See the end of the post for the current make up of my portfolio and the last four weeks of trades.
I don’t know if the chart of performance really does justice to the volatility my portfolio has had over the last couple of weeks. It feels like much more of a roller coaster than that little blip in the trend that you see on the screen.
I sold out of the rest of Pacific Ethanol and Rex American Resources in the first half of this week. I hemmed and hawed through the weekend, even briefly added to my position to Pacific Ethanol on Monday (at the same time I was reducing my position in Rex American), but the volatility of the stocks, the declining price of ethanol, and specific to Pacific Ethanol, my uncertainty with respect to their corn basis (I concluded tentatively it is actually quite a bit higher than Q2) led me to capitulate on many of my shares on Tuesday. I followed that up by selling the rest on Wednesday in the minutes that followed a very bearish EIA inventory report (+800,000bbl!). I tweeted on my sales at the time.
My caution turned out to be fortuitous as the stocks continued to fall the rest of the week. I was even able to catch a few dollars of profit on the way down; always remembering the old classic to which this blog takes its namesake, I took the lesson that if a stock is to be sold it is likely just as well sold short, and so I took a small short position in Rex American and a few $18 puts on Pacific Ethanol. The puts were sold Friday and my short position has been cut more than in half, so these were merely short term trades taking advantage of a clearly bearish dynamic. Read more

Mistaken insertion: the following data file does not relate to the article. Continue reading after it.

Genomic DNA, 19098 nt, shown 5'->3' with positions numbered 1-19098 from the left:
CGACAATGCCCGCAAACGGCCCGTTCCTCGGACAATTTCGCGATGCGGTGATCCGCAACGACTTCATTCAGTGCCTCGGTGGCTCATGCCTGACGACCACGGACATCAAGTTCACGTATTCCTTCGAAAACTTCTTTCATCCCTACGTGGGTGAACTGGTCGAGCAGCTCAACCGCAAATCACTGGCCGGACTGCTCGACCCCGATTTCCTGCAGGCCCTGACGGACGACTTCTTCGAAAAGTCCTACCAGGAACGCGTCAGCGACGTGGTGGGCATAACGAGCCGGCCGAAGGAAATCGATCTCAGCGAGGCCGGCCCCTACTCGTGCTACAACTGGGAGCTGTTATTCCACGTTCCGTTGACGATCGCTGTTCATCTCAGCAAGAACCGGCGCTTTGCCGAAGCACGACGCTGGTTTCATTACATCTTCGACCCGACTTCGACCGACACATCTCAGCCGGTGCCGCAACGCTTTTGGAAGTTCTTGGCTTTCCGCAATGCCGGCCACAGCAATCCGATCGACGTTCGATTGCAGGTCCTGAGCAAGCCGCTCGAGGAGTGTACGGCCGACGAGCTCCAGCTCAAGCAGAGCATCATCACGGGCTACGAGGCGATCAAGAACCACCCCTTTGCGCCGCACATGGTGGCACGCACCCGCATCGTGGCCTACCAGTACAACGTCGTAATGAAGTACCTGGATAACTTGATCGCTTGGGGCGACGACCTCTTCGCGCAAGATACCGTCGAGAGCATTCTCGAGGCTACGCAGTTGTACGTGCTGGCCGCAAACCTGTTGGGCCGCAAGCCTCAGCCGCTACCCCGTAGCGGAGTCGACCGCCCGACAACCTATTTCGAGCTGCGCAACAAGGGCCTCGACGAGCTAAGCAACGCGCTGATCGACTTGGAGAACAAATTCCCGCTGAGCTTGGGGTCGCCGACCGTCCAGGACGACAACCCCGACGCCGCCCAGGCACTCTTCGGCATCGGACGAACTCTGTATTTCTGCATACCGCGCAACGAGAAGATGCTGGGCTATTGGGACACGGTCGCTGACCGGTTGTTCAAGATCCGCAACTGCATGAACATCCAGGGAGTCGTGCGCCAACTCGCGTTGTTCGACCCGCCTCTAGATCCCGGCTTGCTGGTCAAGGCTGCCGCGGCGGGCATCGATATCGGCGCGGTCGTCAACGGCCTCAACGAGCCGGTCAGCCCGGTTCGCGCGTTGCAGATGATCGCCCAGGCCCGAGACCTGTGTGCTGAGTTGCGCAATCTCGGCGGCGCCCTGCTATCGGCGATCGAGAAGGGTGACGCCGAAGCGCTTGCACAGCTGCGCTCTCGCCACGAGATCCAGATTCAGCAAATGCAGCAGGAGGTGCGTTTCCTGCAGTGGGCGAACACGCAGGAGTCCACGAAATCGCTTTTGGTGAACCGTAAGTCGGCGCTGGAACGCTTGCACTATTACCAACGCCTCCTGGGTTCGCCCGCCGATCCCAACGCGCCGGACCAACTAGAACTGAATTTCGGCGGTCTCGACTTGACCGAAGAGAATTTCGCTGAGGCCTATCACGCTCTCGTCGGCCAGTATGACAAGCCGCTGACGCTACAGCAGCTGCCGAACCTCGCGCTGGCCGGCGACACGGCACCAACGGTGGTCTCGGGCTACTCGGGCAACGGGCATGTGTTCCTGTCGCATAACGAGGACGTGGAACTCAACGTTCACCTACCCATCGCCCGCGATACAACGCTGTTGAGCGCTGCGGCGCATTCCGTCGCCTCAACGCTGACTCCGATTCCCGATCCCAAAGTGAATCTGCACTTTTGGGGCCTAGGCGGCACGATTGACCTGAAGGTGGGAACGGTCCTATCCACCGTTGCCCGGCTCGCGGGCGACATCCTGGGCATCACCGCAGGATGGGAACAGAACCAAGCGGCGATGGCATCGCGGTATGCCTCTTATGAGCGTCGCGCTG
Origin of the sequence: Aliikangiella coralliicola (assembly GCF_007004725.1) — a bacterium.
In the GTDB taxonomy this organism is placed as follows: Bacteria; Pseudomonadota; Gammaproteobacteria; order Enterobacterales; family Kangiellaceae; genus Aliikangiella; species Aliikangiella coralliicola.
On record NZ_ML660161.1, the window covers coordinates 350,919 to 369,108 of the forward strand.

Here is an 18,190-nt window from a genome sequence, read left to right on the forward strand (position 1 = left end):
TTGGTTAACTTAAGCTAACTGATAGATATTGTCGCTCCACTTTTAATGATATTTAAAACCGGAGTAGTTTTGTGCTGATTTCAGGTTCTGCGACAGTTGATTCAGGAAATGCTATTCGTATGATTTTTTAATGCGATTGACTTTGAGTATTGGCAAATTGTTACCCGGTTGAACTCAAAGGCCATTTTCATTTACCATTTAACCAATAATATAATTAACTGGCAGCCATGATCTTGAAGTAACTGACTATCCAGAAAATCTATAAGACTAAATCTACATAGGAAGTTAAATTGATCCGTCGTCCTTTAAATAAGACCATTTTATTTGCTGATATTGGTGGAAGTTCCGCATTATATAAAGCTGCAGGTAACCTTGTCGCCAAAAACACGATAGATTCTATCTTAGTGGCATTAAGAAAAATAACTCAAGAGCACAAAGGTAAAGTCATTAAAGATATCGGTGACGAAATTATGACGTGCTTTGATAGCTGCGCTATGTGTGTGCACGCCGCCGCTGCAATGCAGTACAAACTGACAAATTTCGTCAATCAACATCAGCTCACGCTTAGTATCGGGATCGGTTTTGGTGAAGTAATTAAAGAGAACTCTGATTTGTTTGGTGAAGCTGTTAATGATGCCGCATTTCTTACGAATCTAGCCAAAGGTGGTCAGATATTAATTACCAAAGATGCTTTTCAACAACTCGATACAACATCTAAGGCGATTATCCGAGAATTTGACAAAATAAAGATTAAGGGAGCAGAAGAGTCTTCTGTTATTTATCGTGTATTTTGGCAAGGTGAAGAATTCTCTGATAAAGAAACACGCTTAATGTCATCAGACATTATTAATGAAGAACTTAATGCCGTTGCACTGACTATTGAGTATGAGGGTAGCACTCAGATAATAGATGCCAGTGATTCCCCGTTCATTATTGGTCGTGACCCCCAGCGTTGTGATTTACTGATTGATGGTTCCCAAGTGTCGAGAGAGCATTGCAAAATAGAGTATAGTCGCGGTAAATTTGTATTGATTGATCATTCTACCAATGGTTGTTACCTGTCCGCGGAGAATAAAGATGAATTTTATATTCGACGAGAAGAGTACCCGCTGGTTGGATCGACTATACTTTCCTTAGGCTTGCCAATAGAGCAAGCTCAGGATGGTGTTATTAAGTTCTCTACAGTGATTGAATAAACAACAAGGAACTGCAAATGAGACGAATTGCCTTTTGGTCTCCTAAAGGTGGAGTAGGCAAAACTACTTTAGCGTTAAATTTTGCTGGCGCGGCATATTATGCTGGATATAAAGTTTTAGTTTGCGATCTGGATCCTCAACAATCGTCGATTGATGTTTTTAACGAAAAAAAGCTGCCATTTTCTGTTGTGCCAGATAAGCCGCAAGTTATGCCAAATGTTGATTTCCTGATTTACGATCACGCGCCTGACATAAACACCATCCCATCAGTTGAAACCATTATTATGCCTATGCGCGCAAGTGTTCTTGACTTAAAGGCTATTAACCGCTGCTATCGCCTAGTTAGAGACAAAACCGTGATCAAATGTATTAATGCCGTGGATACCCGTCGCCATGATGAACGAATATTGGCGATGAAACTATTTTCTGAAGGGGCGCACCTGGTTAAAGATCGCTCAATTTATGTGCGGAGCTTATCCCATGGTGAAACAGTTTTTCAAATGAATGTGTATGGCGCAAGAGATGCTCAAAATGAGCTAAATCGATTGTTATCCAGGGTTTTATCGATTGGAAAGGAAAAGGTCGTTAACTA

Over the last week I have played some parts of the ethanol yo-yo well and other parts not so well. Let me review.
On the well side, I significantly reduced my extremely over-sized position in Pacific Ethanol (25% of my portfolio at its peak) at prices of about $23 per share. On the not-so-well side, I added/subtracted and then added back my position in Rex Energy on continuously declining prices and held on to a still not insignificant percentage of Pacific Ethanol (about 5% position) through the declines of Thursday and Friday. What is yest to be determine is that I added back some of Pacific Ethanol at $20.15 on Thursday. While I sold half of that on Friday morning for a bit of a profit, I held the other half through the decline on Friday and now sit with those shares at a lower price than I had purchased them for.
How this all ends remains to be seen. This blog is not intended to be an account of my infallibility. Unlike many others on the blogosphere and on twitter, I have no omniscient insight into what can be absolutely stated as a good or bad decision. Thus it is that you rarely see me laying out the ridicule, condescension or my favorite, the passive-aggressive rhetoric, that seems to be so prevalent in these mediums. I can only wish for such certitude. Unfortunately my world is far too gray to not feel empathetic for those who hold a different opinion than mine.
The beauty and horror of the ethanol stock is that it only takes a small difference of opinion to lead to a drastically different conclusion. To take an example that I tweeted earlier tonight, in my model I get a $1 quarterly earning swing by adjusting the ethanol price by 20 cents – from $2.05 to $1.85 per gallon (note I originally had written 80c but I hadn’t been making an apples to apples comparison in my model). A similar point could be made about Pacific Ethanol. The significance of course is that 20 cents is about the swing that ethanol prices took in the last week. Read more